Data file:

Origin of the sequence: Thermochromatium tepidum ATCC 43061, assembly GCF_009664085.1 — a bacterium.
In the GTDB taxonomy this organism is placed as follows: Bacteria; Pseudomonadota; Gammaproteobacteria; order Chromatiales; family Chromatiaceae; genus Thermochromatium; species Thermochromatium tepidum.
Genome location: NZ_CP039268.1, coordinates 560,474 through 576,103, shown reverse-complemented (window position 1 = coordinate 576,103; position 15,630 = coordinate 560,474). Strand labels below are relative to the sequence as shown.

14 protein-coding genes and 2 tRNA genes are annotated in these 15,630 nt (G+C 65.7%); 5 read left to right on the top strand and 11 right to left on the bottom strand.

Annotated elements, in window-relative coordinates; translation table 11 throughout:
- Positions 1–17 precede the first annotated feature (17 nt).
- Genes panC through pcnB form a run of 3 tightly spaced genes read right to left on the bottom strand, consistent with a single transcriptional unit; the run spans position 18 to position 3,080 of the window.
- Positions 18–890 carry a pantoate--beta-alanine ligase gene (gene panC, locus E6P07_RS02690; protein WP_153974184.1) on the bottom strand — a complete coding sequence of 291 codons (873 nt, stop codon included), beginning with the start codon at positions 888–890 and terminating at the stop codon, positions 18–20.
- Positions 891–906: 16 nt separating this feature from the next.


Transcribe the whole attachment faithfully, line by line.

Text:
Origin of the sequence: Thermochromatium tepidum ATCC 43061, assembly GCF_009664085.1 — a bacterium.
In the GTDB taxonomy this organism is placed as follows: Bacteria; Pseudomonadota; Gammaproteobacteria; order Chromatiales; family Chromatiaceae; genus Thermochromatium; species Thermochromatium tepidum.
Genome location: NZ_CP039268.1, coordinates 560,474 through 576,103, shown reverse-complemented (window position 1 = coordinate 576,103; position 15,630 = coordinate 560,474). Strand labels below are relative to the sequence as shown.

14 protein-coding genes and 2 tRNA genes are annotated in these 15,630 nt (G+C 65.7%); 5 read left to right on the top strand and 11 right to left on the bottom strand.

Annotated elements, in window-relative coordinates; translation table 11 throughout:
- Positions 1–17 precede the first annotated feature (17 nt).
- Genes panC through pcnB form a run of 3 tightly spaced genes read right to left on the bottom strand, consistent with a single transcriptional unit; the run spans position 18 to position 3,080 of the window.
- Positions 18–890 carry a pantoate--beta-alanine ligase gene (gene panC, locus E6P07_RS02690; protein WP_153974184.1) on the bottom strand — a complete coding sequence of 291 codons (873 nt, stop codon included), beginning with the start codon at positions 888–890 and terminating at the stop codon, positions 18–20.
- Positions 891–906: 16 nt separating this feature from the next.